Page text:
On December 10th 2006 the nuclear power plant Borssele KCB (PWR) of EPZ was connected to the public electricity grid again with 35 MWe net more.

In 2003 EPZ, the owner of the Borssele nuclear power plant decided to carry out a feasibility study for increasing the output of the plant by improving efficiency and not by changing the reactor power.

The study concluded, supported by references, that today’s turbine technology (knowledge of materials and 3D-blade design) allows a power increase with attractive ROI time on condition that the main interfaces (turbine table foundation, condensers and main steam feeding) are not changed and that the new process parameters do not effect these interfaces in a negative way.

It has to be noted that the old turbine installation had been in operation since 1973 and was still in good condition.

In 2004, the study was changed into a project which focused on how the power increase must be possible within the given boundaries and has to be done during the already planned refueling outage at the plant at the end of 2006. The outage period had been planned for a longer period than usual due to a lot of planned, partly obligatory inspections.

During spring 2004, EPZ asked the European Commission to publish a general invitation to tender for this project.

In 2002, two extreme short cuts on the public electricity grid lead to a speeding up of the ageing of the winding heads of the generator stator. The decision was made to change the generator stator (rewinding took too much operation time) also during the same outage period, having realised that this activity would have to take place at the same location as the turbine modernization with the same crane, which could have caused logistical problems.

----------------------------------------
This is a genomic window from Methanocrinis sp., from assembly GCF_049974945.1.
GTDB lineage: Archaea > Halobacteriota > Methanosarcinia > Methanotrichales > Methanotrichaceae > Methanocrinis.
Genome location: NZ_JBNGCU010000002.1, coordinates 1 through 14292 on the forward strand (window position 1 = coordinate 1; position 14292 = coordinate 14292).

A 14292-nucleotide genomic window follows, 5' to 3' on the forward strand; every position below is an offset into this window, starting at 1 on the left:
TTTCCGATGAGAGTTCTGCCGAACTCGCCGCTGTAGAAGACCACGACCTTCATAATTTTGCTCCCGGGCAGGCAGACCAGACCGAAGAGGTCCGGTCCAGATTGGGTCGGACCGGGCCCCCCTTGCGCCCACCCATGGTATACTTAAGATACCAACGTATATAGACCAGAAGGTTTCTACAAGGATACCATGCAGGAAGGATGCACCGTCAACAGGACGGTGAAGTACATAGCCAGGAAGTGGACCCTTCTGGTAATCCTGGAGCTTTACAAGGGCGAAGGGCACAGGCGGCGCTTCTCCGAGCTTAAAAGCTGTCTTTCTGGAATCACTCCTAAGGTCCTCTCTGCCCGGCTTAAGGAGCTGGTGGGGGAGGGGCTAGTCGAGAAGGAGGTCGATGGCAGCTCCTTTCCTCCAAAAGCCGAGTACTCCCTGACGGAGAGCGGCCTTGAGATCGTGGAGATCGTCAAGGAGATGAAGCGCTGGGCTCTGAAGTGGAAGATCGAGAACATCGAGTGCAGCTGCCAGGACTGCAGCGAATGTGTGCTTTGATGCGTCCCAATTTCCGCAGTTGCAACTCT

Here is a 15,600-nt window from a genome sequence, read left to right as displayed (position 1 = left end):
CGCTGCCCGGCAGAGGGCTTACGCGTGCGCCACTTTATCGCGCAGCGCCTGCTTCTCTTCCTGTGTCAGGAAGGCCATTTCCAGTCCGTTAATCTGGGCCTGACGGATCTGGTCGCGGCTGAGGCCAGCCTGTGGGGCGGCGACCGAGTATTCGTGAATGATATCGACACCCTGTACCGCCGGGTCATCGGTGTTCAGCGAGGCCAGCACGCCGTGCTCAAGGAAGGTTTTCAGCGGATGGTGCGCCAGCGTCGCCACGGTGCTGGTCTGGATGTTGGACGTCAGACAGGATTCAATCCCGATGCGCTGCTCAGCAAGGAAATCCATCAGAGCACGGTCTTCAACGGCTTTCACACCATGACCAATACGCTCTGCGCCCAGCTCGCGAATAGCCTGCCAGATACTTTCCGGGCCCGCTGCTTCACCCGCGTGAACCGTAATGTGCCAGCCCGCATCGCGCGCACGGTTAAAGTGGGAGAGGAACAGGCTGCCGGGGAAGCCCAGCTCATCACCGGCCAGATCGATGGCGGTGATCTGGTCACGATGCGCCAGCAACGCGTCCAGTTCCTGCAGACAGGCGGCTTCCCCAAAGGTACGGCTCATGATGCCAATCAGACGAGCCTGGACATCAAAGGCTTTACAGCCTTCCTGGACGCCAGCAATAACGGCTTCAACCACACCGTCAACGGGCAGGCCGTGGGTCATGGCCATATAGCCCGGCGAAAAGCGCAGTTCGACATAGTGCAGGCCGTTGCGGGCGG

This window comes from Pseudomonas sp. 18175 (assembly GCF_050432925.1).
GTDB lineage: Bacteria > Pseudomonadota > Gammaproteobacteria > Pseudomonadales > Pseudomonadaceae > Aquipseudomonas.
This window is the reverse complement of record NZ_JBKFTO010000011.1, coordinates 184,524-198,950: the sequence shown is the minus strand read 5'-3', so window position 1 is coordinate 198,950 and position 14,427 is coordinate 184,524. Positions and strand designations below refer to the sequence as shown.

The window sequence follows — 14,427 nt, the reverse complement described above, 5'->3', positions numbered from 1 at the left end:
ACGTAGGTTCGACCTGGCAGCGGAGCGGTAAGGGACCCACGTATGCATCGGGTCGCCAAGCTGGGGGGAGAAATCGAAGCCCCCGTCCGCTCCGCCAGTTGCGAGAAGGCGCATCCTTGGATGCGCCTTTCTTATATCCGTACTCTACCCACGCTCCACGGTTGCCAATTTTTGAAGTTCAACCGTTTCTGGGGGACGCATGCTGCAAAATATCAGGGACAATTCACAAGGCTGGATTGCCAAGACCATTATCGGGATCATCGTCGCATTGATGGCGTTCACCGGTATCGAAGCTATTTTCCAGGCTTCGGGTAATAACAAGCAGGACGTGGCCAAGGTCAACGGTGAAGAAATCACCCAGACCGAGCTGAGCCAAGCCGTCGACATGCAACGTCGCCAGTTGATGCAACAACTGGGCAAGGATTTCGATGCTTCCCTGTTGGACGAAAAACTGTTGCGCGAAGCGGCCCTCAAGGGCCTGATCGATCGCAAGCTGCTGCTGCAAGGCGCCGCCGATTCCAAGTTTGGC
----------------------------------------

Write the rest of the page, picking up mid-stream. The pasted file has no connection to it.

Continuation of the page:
In February 2005, Siemens received the order from EPZ to realize the power upgrade from 450 MWe up to 485 MWe net output and the change of the generator stator during the outage at the end of 2006.

The power upgrade consisted of changing the inner turbine parts (blades, which means new rotors and inner casings) for the HP and 3 LP turbines, to install new water separators and to bring in a new state-of-the-art I&C control/protection and automatic test system.

The upgrade and change of the generator stator had to be done at the plant starting on October 21st 2006 and had to be ready for commissioning within 36 days.

The new blade design gives a power upgrade at the HP turbine section of 5, 3 MWe and 28 MWe on the 3 LP turbine sections.

The change of the water seperators (separated from pre-heaters but in series) from centrifugal type to collision type (power vanes), which leads to a more effective water separation from the exit steam from the HP turbine brings 1, 7 MWe.

The advantage of bringing in the state-of-the-art I&C is to minimize the necessary hydraulic oil control system (prevention against fire hazard), to solve the foreseen lack of spare parts and the running out of skilled maintenance personnel.

Siemens carried out the project together with the sub-contractors for the water separators (Areva, Balcke Dürr and Exotech) within the contractually agreed deadline of 36 days.

After an extensive commissioning program, already pre-tested on the KCB’s full scope simulator (which was adjusted for the new installation), EPZ took over the new turbine installation for testing and normal operation on December 10th 2006 with an extended power output of 35 MWe net.

Machinefloor: inner parts of 3 LP turbines, in crane hook: new waterseparotor
Machinefloor: inner parts of 3 LP turbines, in crane hook: new waterseparator


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